If ever I’ve heard a dumb idea, it’s this one.
Businesses that ask a job applicant about his or her criminal history during the hiring process could be fined and forced to pay the applicant up to $500 under a new law being considered by city leaders.
A Los Angeles City Council committee backed a plan Tuesday to penalize businesses that weed out applicants based on criminal convictions.
The rules are part of a law under consideration by the council aimed at giving former convicts a better shot at obtaining employment.
. . .
Los Angeles non-profits, churches, and other groups support the law, contending it will cut jail recidivism rates by helping former convicts land jobs.
Both the state and federal governments have similar rules in place for applicants seeking public sector jobs, while San Francisco has laws that also apply to private companies.
There’s more at the link.
I can understand what the framers of this law (and the existing regulations along the same lines) are trying to achieve. They see a problem (which really does exist, let me add) with former convicts unable to get work because of their criminal history. They therefore intend to deal with that problem by making it illegal to even ask about applicants’ criminal history.
However, this ignores the reality that over two-thirds of those convicted of crimes in the United States will commit further offenses. I wrote about this problem in my memoir of prison chaplaincy. Since I wrote that book, further authoritative research has confirmed and extended the statistics I cited in it. The National Institute of Justice states baldly:
Bureau of Justice Statistics studies have found high rates of recidivism among released prisoners. One study tracked 404,638 prisoners in 30 states after their release from prison in 2005. The researchers found that:
- Within three years of release, about two-thirds (67.8 percent) of released prisoners were rearrested.
- Within five years of release, about three-quarters (76.6 percent) of released prisoners were rearrested.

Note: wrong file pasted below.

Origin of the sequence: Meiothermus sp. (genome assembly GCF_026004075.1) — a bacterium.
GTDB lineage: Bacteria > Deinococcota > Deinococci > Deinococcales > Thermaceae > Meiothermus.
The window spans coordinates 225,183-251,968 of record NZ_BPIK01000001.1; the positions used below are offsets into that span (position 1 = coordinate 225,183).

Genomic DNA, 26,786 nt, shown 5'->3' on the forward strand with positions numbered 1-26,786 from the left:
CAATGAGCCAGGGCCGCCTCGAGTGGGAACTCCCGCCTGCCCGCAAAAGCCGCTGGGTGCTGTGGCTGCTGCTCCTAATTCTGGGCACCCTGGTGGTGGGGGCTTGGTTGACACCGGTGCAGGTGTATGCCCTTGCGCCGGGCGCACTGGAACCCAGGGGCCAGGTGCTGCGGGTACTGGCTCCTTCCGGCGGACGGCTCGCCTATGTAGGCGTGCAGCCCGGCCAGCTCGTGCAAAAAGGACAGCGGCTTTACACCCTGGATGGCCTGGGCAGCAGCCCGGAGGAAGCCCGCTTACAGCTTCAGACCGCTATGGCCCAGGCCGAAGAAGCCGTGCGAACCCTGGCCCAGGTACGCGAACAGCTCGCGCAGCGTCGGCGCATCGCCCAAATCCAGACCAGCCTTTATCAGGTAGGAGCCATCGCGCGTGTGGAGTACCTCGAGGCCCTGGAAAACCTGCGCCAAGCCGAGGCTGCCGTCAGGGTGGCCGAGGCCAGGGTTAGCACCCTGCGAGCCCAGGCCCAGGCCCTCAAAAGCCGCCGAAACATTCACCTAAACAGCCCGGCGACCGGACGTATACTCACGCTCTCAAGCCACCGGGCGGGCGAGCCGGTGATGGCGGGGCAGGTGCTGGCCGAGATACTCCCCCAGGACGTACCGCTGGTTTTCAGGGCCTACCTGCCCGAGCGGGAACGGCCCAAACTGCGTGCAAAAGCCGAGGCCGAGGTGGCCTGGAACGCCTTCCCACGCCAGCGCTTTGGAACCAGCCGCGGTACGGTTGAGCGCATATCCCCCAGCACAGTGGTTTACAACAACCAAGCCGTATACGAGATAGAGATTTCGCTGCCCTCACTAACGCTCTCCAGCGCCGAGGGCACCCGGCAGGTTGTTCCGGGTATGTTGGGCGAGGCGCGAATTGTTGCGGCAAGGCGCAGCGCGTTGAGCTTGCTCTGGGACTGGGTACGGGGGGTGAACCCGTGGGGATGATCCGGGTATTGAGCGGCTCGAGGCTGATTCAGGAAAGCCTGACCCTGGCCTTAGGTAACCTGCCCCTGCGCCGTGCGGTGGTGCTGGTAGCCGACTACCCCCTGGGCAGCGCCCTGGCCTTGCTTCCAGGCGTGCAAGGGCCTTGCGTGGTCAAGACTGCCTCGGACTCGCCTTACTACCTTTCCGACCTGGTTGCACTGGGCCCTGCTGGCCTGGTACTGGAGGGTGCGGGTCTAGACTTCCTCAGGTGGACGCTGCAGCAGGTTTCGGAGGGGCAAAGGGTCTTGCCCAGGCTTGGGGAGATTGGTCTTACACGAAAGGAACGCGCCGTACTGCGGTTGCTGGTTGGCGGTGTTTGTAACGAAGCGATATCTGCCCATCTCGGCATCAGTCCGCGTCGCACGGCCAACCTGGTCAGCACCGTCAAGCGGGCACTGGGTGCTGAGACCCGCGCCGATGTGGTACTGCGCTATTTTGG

- Of those prisoners who were rearrested, more than half (56.7 percent) were arrested by the end of the first year.
- Property offenders were the most likely to be rearrested, with 82.1 percent of released property offenders arrested for a new crime compared with 76.9 percent of drug offenders, 73.6 percent of public order offenders and 71.3 percent of violent offenders.
Again, more at the link, and at the referenced BJS report (link is to an Adobe Acrobat document in .PDF format). Those figures track an earlier BJS study (which I cited in my book) very closely. You can read more about the problem of recidivism here.
This demonstrated, proven reality means that two out of three of those whom businesses are forced to hire under this proposed regulation are likely to act in such a way as to harm that business, either by association, or by crimes committed within or against it and/or its customers. Therefore, how can it possibly be a good idea to force businesses to hire them?
Those behind this proposed new law don’t care about that, of course. They’re solving the problem of one group in society at the expense of another – and the first group has families, friends and supporters who vote, whereas businesses don’t have the vote. That says it all, right there. They’re pandering to their electorate. The rest of us can go pound sand, as far as they’re concerned.